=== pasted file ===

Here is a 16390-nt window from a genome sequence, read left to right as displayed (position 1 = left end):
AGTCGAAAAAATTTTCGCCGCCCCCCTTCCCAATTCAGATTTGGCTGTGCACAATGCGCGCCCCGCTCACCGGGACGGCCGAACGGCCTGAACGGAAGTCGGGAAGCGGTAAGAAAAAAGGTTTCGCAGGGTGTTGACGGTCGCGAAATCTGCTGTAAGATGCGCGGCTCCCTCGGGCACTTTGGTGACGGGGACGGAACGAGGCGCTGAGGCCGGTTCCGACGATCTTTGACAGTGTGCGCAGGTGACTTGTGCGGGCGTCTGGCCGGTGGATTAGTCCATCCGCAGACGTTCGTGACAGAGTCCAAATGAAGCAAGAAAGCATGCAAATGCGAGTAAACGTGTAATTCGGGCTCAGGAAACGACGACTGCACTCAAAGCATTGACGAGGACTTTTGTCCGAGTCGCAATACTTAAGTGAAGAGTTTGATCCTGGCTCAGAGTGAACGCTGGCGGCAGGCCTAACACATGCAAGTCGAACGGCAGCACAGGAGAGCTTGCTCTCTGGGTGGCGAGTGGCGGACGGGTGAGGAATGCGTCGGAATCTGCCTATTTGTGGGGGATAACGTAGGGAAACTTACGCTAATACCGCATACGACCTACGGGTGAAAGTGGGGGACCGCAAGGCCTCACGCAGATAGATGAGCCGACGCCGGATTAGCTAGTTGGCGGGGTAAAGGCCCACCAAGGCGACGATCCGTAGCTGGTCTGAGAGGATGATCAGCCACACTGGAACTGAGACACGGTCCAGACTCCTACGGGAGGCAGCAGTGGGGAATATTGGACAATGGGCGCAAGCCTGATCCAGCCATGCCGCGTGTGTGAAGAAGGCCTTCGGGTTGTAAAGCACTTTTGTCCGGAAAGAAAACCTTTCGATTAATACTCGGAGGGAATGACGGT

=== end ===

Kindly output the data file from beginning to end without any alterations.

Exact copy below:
Here is a 16390-nt window from a genome sequence, read left to right as displayed (position 1 = left end):
AGTCGAAAAAATTTTCGCCGCCCCCCTTCCCAATTCAGATTTGGCTGTGCACAATGCGCGCCCCGCTCACCGGGACGGCCGAACGGCCTGAACGGAAGTCGGGAAGCGGTAAGAAAAAAGGTTTCGCAGGGTGTTGACGGTCGCGAAATCTGCTGTAAGATGCGCGGCTCCCTCGGGCACTTTGGTGACGGGGACGGAACGAGGCGCTGAGGCCGGTTCCGACGATCTTTGACAGTGTGCGCAGGTGACTTGTGCGGGCGTCTGGCCGGTGGATTAGTCCATCCGCAGACGTTCGTGACAGAGTCCAAATGAAGCAAGAAAGCATGCAAATGCGAGTAAACGTGTAATTCGGGCTCAGGAAACGACGACTGCACTCAAAGCATTGACGAGGACTTTTGTCCGAGTCGCAATACTTAAGTGAAGAGTTTGATCCTGGCTCAGAGTGAACGCTGGCGGCAGGCCTAACACATGCAAGTCGAACGGCAGCACAGGAGAGCTTGCTCTCTGGGTGGCGAGTGGCGGACGGGTGAGGAATGCGTCGGAATCTGCCTATTTGTGGGGGATAACGTAGGGAAACTTACGCTAATACCGCATACGACCTACGGGTGAAAGTGGGGGACCGCAAGGCCTCACGCAGATAGATGAGCCGACGCCGGATTAGCTAGTTGGCGGGGTAAAGGCCCACCAAGGCGACGATCCGTAGCTGGTCTGAGAGGATGATCAGCCACACTGGAACTGAGACACGGTCCAGACTCCTACGGGAGGCAGCAGTGGGGAATATTGGACAATGGGCGCAAGCCTGATCCAGCCATGCCGCGTGTGTGAAGAAGGCCTTCGGGTTGTAAAGCACTTTTGTCCGGAAAGAAAACCTTTCGATTAATACTCGGAGGGAATGACGGT